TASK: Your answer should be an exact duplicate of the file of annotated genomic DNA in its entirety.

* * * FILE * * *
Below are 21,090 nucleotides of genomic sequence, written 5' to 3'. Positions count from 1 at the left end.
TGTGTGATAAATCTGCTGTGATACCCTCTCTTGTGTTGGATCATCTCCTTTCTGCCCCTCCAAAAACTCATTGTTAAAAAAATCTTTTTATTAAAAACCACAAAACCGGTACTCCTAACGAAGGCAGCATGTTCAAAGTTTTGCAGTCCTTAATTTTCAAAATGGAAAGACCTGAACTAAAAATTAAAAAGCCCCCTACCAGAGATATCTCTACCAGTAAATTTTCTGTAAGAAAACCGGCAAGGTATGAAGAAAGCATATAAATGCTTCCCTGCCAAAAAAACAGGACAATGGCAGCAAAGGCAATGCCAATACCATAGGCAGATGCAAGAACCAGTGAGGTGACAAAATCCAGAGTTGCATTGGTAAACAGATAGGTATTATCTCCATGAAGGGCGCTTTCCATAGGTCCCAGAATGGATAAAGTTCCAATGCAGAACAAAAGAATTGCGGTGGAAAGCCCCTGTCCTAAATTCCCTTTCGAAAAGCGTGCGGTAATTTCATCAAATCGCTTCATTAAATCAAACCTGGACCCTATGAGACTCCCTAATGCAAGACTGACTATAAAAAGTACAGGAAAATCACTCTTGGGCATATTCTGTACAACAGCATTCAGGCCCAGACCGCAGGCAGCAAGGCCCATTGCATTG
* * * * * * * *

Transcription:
Below are 21,090 nucleotides of genomic sequence, written 5' to 3'. Positions count from 1 at the left end.
TGTGTGATAAATCTGCTGTGATACCCTCTCTTGTGTTGGATCATCTCCTTTCTGCCCCTCCAAAAACTCATTGTTAAAAAAATCTTTTTATTAAAAACCACAAAACCGGTACTCCTAACGAAGGCAGCATGTTCAAAGTTTTGCAGTCCTTAATTTTCAAAATGGAAAGACCTGAACTAAAAATTAAAAAGCCCCCTACCAGAGATATCTCTACCAGTAAATTTTCTGTAAGAAAACCGGCAAGGTATGAAGAAAGCATATAAATGCTTCCCTGCCAAAAAAACAGGACAATGGCAGCAAAGGCAATGCCAATACCATAGGCAGATGCAAGAACCAGTGAGGTGACAAAATCCAGAGTTGCATTGGTAAACAGATAGGTATTATCTCCATGAAGGGCGCTTTCCATAGGTCCCAGAATGGATAAAGTTCCAATGCAGAACAAAAGAATTGCGGTGGAAAGCCCCTGTCCTAAATTCCCTTTCGAAAAGCGTGCGGTAATTTCATCAAATCGCTTCATTAAATCAAACCTGGACCCTATGAGACTCCCTAATGCAAGACTGACTATAAAAAGTACAGGAAAATCACTCTTGGGCATATTCTGTACAACAGCATTCAGGCCCAGACCGCAGGCAGCAAGGCCCATTGCATTG